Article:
Let's invent a fictional person called Marilyn. Marilyn could be male or female, or perhaps androgynous. Marilyn is permanently in your home, observing what you cooked, when you woke, what you watched on TV, what you shopped for online, how much exercise you did, and what made your heart beat faster. And Marilyn sat in your car and noted where you drove to through the day. Creepy? Uncomfortable? But what if I told you that Marilyn wasn't a human but a broadband router, connecting to all your devices. If Marilyn is your broadband router which 'knows' which websites you visit, and what you shopped for, and your car which knows where you drove to, and your Alexa and your smart watch know when you woke up, what music you heard, or how much you walked today, there maybe a dozen Marilyns in your home already.
The Evolving Roles of Machines - Welcome to Stage 3
A part of the problem as we step into the world of AI is the evolving role of machines, which seems to have have gone through 3 levels:
Machines as routing points
Machines have long been the routing points as we just discussed - your broadband router or your laptop computer is an obvious example. We mostly behave as though that despite having intimate access to much of our data, there is no desire or intent on the part of these machines (or the institutions associated with them) to try to understand or use our data in any way for their own benefit, and potentially at our cost. I.e. your telecom provider isn't building a complete profile of you and your family to sell you other goods and services. We do this with humans as well sometimes - we often treat taxi drivers and waiters as they they were inanimate objects and completely uninterested in the conversations we have in their presence. So this behaviour is often ingrained.
Machines as surrogates
Machines have in recent times become surrogates for the people who make decisions in organisations that hold our data. We worry about our data in the servers of Google or Amazon because we understand that this can be accessed by people who will in turn make choices about the services we consume and the price we pay for them. For example our driving data (or the data regarding our speeding habits) being accessed by insurance company execs, who will control or influence our premium. This is largely true of the current world. It's the reason we worry about what Alexa can hear, or how much our smart phone maker knows about our location.
Machines as decision makers
The world we are stepping into is one where the machines are the end point - there is no human - the machine makes any decision that's required. That could include fixing your insurance premium or serving you your next ad. Many new challenges will present themselves in this stage. (1) Many people will feel that these decisions are worse than those made by humans, even if data and the maths suggests otherwise. (2) There is a possibility that the machines will use hundreds or even thousands of parameters for decisions which will not be clear or apparent to humans, which is especially a problem if the earlier point is true. (3) You can negotiate with humans, but you can't with machines. If you're over your weight limit at an airline check in desk by 200 grams and you have a child travelling with you, the person behind the counter may wave you through, but a machine will not make any such allowances, so a new challenge will be how to design machines for empathy. This can be accentuated or moderated if the machines are supervised as opposed to unsupervised.
How Do We Feel About This?
My personal view is that if my data is viewed by a machine, rather than a human, I would have less concerns about privacy. Of course if the machine was also making decisions that impacted me in anyway - socially or financially, then I would want to be sure that I could trust the machine. When I posted this as a poll on LinkedIn though, almost twice the number of people had felt that they would be more concerned with machines accessing their data compared to humans. On the plus side almost 70% felt that they would feel the same way or be less concerned. Read it as you will.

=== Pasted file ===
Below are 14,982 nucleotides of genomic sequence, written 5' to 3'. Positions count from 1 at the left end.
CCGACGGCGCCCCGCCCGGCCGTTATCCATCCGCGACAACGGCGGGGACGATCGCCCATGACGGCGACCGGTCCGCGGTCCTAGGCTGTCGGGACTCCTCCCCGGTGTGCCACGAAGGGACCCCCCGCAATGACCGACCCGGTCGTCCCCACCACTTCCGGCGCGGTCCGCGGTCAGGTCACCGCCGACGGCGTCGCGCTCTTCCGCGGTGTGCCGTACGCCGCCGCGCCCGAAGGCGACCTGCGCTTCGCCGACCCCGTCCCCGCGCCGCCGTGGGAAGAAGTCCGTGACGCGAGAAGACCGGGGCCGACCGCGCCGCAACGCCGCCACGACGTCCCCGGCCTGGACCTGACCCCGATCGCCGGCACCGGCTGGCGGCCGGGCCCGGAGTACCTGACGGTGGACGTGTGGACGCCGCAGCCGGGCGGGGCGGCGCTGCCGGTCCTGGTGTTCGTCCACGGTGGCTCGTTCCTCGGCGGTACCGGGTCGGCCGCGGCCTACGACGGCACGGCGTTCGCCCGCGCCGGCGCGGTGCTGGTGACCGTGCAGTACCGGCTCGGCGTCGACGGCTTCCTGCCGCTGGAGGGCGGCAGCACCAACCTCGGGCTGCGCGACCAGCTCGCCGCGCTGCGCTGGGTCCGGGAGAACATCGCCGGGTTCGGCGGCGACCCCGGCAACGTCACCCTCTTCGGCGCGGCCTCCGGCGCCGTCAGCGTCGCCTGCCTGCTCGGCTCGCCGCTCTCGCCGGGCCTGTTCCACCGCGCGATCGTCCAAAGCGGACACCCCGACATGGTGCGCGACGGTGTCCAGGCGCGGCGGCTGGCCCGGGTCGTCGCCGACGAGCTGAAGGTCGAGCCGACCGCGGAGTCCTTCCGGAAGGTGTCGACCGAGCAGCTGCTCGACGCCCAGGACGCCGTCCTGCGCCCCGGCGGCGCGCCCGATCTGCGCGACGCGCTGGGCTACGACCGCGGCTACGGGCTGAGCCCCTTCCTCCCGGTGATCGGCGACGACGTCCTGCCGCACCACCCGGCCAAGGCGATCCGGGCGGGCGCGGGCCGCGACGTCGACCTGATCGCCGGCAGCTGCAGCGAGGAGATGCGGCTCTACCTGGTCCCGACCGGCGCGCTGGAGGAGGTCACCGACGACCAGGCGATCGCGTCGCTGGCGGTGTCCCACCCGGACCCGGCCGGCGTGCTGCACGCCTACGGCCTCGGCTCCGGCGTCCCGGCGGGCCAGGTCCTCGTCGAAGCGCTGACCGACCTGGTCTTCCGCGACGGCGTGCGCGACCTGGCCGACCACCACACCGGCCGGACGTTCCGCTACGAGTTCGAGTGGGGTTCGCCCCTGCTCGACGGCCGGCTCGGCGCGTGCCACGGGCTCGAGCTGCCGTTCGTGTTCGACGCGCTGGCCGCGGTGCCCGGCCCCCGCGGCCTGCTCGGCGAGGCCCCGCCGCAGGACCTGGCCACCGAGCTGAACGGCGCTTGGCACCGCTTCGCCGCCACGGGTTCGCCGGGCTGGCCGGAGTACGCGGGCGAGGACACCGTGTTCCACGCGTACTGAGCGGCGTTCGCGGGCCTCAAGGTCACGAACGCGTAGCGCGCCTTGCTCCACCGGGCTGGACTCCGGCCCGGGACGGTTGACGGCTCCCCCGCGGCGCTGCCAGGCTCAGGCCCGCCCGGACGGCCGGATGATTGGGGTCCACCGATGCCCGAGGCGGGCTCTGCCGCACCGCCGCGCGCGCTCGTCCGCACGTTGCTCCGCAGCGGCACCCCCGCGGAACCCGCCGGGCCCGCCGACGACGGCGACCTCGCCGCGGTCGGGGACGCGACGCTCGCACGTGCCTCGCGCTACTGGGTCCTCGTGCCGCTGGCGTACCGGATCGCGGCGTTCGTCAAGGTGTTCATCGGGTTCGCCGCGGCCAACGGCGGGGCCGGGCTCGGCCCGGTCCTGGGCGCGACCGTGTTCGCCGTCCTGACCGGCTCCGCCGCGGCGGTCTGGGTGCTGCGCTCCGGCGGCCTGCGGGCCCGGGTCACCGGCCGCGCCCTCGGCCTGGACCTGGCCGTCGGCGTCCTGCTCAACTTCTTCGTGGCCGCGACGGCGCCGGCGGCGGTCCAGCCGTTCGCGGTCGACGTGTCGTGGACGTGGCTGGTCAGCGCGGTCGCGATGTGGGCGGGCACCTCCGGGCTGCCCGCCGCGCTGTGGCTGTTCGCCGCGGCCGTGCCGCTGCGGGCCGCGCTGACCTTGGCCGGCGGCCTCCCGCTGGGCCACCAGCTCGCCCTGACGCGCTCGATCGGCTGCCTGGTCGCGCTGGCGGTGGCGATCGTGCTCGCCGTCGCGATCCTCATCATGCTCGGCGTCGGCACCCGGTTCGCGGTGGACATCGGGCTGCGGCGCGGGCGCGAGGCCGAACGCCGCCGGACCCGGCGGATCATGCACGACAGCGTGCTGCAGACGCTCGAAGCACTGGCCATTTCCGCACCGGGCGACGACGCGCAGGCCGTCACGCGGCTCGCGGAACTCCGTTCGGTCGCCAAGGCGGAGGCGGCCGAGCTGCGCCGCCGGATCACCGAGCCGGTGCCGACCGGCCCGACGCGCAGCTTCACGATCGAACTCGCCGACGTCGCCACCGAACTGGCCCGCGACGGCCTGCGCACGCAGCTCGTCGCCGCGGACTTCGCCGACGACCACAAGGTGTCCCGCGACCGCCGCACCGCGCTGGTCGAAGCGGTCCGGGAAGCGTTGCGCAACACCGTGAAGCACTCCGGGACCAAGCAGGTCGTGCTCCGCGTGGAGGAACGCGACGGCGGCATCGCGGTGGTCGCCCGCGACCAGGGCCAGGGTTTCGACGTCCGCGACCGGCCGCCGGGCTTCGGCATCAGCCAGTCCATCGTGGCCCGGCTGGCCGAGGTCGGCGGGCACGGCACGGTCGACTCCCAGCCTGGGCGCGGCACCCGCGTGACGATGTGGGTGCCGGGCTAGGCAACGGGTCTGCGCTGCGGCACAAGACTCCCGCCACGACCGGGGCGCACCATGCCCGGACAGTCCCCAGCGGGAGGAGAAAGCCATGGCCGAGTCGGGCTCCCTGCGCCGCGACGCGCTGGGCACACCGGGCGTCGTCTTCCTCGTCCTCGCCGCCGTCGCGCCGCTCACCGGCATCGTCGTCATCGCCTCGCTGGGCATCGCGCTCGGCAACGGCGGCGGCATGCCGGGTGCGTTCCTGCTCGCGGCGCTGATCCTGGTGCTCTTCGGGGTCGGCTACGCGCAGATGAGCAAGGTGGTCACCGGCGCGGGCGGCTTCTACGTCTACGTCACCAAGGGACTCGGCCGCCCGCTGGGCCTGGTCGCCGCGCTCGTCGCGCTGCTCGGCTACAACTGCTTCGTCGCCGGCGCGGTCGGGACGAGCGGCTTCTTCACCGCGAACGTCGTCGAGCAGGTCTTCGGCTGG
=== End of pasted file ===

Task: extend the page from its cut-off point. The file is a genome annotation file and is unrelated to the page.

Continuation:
Either way, as AI adoption goes up as it promises to do, we can expect a growing impact of machines and AI on how our data is viewed, analysed, and acted upon.
Healthy Ageing Update
On the 29th of June, I was speaking at the ‘Smart Housing/ Smart Communities Knowledge Exchange Webinar’ organised by Janette Hughes and the DHI (The Digital Health Innovation Centre). We spoke about Smart Communities, data, and healthy ageing. The wheels seem to be moving in this space, so watch out for much more.
Future of Work Update
At the ManpowerGroup Conference, we got to speak about the future of work. One of the things I thought about was how we might need to re-componentize work. For most of our jobs, we have a homogenous view of work, but in future we might need to break it into it's components and re-assemble them differently, while specialising in components rather then jobs, and sharing these components with AI tools. In the future, as a marketer, a lawyer, or a doctor, our jobs could have a dozen components of which we would only do a few. Alongside these, we might have other gigs - as musicians, cybersecurity analysts, or social workers. In the future we're all gig economy workers.
It's hard to remember the time when multiple social media channels like Bebo and Friends United duelled for supremacy. But with the launch of Threads, the wars have started again. Here's a view of the key differences between Twitter and Threads. The biggest advantage of Threads seems to be it's part of a family. (WSJ)
Some of the reports of an AI apocalypse may be overblown. But the biosecurity threat seems to be real. (FT)
An excellent drill down into large language models and the Generative AI landscape and evolution. As a primer, this will take you from the introduction to Generative AI, to players like Neeva and Jasper. (Medium)
A shout out to my current favourite Podcast - Adam Grant’s ReThinking. The snappy interviews with CEOs and achievers in many fields, in a way that gets inside their heads and focuses on what makes them tick, makes for excellent listening. From Hamdi Ulukaya (Chobani CEO), to Abby Wambach, the former USWNT soccer player.
Also worth listening to is the Satya Nadella episode of the Freakonomics Podcast.
I’m re-reading the John Kay book on Obliquity, which suggests that sometimes in order to achieve an outcome, the most direct way may not be the best way. Sometimes, you have to structure your thinking and your actions differently, and the outcome becomes a bye product. One of the interesting examples in the book is right at the beginning. When you sail from the Atlantic Ocean to the Pacific Ocean, you are actually travelling west to east because of the orientation of the Panama Canal.
Have a sunny week or two, and see you soon.
Thanks for reading!